How to Plan an Epic Ice-climbing Adventure in Ouray, Colorado

Mind over matter.

A climber at Ouray Ice Park, in Colorado.
Jen Murphy (writer of this story) climbing at Ouray Ice Park, in Colorado. Photo: Jimena Peck

Trust the ice.

This was the mantra my climbing instructor, Lani Chapko of IRIS Alpine, had encouraged me to repeat as I attempted to ascend a towering frozen waterfall. With my boots still firmly planted on the ground, this seemed like a reasonable statement. But at 30 feet in the air, with nothing more than spiky crampons and an eighth-of-an-inch-wide steel point anchoring me to the side of a ravine, it sounded ludicrous.

In most parts of the country, ice climbing is considered a niche adventure sport. In Ouray, a tiny town cradled in the mountains of southwestern Colorado, it's the lifeblood of winter. Shop windows carry the sign please remove crampons before entering. The unofficial town slogan is "Have an ice day."

A man looks at gear at Ouray Mountain Sports shop
Shopping for gear at Ouray Mountain Sports. Jimena Peck

On a frigid January weekday, I drove five and a half hours from Denver to join climbers from around the globe at the annual Ouray Ice Festival. Elite athletes go to compete, while enthusiasts and curious novices partake in a long weekend of educational clinics, gear demos, and nightly outdoor parties. The events are centered around Ouray Ice Park, the world's first man-made ice climbing park, and one of the largest, spanning almost two miles of the Uncompahgre Gorge just outside of town. A mostly volunteer team of "ice farmers" carefully grooms its 150-plus climbing routes using excess town water fed through a system of 300 sprinklers and spouts. It's part engineering feat, part natural sculpture garden.

Ouray Ice Park has undoubtedly helped popularize the sport of ice climbing, but many would argue it has also helped save the town. Founded in 1876, Ouray was sustained by mining for a century. When that industry dwindled, the community relied on summer hikers and off-roaders to keep businesses afloat. In winter, Ouray, with no ski resorts, turned into a ghost town.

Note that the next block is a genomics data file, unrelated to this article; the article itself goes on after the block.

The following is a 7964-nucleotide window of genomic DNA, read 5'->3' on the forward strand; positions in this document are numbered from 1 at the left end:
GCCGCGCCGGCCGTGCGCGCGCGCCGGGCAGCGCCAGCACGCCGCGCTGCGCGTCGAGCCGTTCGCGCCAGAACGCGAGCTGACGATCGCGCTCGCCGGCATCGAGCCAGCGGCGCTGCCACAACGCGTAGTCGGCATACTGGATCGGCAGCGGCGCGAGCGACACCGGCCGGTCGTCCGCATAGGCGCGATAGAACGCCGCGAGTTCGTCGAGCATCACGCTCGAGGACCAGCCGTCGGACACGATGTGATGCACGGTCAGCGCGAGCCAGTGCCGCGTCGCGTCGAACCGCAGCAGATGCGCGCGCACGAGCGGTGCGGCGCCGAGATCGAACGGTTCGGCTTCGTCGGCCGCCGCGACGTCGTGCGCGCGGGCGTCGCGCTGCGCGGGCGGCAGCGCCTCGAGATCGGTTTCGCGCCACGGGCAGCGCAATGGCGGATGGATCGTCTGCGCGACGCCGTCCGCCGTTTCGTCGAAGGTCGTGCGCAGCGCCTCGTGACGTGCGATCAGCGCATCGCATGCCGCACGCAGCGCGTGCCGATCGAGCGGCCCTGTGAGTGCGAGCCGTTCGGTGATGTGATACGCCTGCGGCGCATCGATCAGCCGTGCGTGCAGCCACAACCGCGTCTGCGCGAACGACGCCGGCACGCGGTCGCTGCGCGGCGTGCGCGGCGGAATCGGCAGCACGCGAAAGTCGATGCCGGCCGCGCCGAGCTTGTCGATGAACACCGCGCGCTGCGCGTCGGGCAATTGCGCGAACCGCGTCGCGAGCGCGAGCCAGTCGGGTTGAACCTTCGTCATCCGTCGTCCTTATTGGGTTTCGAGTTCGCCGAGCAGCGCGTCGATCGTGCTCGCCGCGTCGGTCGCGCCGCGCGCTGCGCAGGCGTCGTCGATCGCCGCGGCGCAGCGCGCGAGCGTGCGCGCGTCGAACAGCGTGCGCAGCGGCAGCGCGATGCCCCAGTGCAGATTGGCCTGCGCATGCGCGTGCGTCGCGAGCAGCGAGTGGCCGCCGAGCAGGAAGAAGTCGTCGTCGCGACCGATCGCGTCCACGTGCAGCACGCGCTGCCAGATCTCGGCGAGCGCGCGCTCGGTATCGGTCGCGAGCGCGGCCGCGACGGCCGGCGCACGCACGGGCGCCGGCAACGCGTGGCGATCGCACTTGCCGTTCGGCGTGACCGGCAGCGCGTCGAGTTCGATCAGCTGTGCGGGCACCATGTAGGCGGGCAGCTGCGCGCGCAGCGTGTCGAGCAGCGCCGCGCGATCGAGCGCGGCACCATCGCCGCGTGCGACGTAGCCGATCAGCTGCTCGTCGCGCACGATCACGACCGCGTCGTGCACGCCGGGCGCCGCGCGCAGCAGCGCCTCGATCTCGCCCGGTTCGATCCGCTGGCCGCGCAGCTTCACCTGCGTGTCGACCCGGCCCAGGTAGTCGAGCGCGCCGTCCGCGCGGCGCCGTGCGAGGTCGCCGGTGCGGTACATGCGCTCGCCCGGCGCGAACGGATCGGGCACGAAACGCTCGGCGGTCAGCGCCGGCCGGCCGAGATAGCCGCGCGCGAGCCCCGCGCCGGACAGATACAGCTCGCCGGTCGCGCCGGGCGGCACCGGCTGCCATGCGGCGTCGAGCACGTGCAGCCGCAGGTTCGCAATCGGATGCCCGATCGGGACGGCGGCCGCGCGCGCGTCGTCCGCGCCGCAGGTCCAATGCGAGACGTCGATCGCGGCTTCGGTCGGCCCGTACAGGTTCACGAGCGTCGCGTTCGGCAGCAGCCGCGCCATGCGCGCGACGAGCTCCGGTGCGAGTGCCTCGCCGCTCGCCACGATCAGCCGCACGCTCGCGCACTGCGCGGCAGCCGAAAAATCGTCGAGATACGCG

Pastries in the window of a bakery
Pastries in the window of Artisan Bakery & Café, on Ouray’s Main Street. Jimena Peck

In those days, a handful of climbers would typically make the pilgrimage to scale the area's naturally formed backcountry ice. One of those diehards, Kitty Calhoun, a climbing legend who co-owns IRIS Alpine (formerly Chicks with Picks) and still works for the group as a guide, told me that by the early 1980s Ouray was essentially dead. "It truly felt frozen in time," said Calhoun, a South Carolina native who hasn't lost her Southern drawl. "The arrival of the ice park in 1996 changed everything."

Today, the town's Main Street, registered as a National Historic District, is busy with visitors all winter long. Its beautifully preserved Queen Anne and Victorian buildings look like a film set, but, in fact, many have been converted into boutique properties like the six-room Imogene Hotel and locally owned shops, restaurants, and craft breweries.

People gather around a fire pit on the rooftop of the Imogene Hotel in Ouray, CO in winter
A rooftop gathering at the Imogene Hotel, in downtown Ouray. Jimena Peck